Top level answer: That's totally a matter of taste :-)
Personally, for "internal" projects (you have some control over the other developers' environments), I do include the Eclipse files, with the caveat that you have to be sure everyone uses relative paths in their configurations. (Every few months we'd have a build break because a library path was hard-coded. It took seconds to fix, but was annoying.) I also have typically made a lot of use of things like Eclipse code-formatting and compiler warnings settings to make life easier (e.g. no huge Subversion check-ins because someone's editors got into a fight over formatting tabs).
As a bonus, when you bring on a new developer, the Eclipse Subversion check-out system will auto-configure the project when it detects the .project files in your trunk/branch. This is a double Win if you use Eclipse to manage your build (as opposed to, say, Ant or Make).
If you're on a more diverse team (e.g.: not homogenously(sic?) using Eclipse), they aren't "much" of a nuisance, in practice. I have one "collaborative" project that I work on that has a folder full of MicroSoft Visual Studio control files and a .project file, and they have to be kept in sync ad-hoc, but at least there are "only two" sets of those files to sync up. Without them in Subversion, there would be one-per-developer…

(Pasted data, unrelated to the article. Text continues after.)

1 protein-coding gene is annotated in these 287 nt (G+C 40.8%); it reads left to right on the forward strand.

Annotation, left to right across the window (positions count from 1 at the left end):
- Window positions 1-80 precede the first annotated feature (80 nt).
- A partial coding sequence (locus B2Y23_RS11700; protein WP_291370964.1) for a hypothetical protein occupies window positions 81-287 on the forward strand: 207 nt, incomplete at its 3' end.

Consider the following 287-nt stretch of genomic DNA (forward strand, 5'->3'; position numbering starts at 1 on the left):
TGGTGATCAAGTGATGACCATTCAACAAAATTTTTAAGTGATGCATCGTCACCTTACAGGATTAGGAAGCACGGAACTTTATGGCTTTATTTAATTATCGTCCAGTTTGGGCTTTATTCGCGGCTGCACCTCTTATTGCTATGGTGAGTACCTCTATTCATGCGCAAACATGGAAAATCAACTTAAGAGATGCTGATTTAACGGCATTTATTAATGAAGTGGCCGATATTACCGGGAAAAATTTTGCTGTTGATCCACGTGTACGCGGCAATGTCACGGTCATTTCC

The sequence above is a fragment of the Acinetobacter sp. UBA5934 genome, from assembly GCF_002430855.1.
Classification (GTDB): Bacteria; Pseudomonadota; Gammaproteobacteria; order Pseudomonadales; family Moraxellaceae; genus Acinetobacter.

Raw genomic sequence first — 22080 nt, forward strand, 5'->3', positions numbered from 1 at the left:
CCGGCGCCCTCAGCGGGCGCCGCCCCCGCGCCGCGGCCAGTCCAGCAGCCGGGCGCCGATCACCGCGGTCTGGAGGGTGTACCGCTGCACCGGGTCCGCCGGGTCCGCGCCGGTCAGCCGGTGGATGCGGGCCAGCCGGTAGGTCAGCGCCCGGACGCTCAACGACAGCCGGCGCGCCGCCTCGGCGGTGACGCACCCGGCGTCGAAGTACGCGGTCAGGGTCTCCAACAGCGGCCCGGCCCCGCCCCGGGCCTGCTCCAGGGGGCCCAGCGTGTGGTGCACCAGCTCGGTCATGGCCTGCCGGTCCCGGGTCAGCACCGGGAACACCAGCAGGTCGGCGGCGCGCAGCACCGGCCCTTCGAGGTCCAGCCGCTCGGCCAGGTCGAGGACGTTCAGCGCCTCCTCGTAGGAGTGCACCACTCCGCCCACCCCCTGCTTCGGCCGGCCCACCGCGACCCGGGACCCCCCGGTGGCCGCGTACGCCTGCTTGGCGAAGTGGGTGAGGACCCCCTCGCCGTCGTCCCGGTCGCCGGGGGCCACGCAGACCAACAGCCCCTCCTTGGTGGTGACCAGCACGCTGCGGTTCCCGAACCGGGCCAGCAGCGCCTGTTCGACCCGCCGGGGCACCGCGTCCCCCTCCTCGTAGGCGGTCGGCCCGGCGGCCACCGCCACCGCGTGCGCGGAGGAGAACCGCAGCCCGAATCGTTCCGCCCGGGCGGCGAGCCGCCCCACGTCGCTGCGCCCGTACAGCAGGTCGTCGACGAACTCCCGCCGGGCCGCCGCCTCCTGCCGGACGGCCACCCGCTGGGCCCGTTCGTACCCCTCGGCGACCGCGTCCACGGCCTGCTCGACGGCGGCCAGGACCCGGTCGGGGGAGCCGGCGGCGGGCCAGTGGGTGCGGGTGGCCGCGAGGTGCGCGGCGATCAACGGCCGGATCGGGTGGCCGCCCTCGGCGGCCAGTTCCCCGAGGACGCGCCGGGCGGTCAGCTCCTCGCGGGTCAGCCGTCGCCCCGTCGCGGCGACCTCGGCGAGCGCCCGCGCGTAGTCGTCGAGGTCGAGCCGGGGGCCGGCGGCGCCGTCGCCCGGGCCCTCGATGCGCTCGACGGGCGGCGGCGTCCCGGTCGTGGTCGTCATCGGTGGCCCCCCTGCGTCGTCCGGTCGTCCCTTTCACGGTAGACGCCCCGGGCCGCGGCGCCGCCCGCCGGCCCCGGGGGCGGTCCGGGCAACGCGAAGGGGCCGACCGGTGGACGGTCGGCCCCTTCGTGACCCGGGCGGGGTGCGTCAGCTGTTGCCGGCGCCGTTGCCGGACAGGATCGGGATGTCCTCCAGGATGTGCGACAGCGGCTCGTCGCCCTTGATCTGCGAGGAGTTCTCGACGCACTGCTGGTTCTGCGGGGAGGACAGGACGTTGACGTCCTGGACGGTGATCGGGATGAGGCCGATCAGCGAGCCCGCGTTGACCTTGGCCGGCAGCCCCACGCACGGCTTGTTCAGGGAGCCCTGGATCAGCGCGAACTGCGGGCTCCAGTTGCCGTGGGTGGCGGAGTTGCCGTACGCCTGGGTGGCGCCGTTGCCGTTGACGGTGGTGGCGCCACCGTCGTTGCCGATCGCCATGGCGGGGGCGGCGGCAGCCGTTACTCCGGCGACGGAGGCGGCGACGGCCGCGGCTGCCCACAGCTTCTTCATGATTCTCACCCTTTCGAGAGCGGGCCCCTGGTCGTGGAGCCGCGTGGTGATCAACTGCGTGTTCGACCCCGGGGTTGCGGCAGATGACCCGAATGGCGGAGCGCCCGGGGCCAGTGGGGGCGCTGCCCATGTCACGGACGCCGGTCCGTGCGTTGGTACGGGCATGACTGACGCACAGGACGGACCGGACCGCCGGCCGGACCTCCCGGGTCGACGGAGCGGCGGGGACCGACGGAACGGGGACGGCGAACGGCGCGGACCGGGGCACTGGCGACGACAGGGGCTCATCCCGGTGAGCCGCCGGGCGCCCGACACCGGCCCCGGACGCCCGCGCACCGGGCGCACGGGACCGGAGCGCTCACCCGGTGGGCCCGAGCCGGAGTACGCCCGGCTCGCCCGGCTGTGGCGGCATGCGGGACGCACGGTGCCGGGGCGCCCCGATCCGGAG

I've heard of using a "dummy project" to hold project files, as well. e.g.
svn://someplace.nn/projects/MyProject/trunk —> source
svn://someplace.nn/projects/MyProject.control/trunk —> project control files
The only place I've seen that was in a project with a large GPL branch and a small repository of non-GPL local, proprietary plug-ins … the GPL branch didn't have .project files, as most of the 'Net collaborators were not using Eclipse, the project files were on the internal (private) Subversion server, and a third project contained the proprietary plug-in code. (And a fourth for art, a fifth for music…)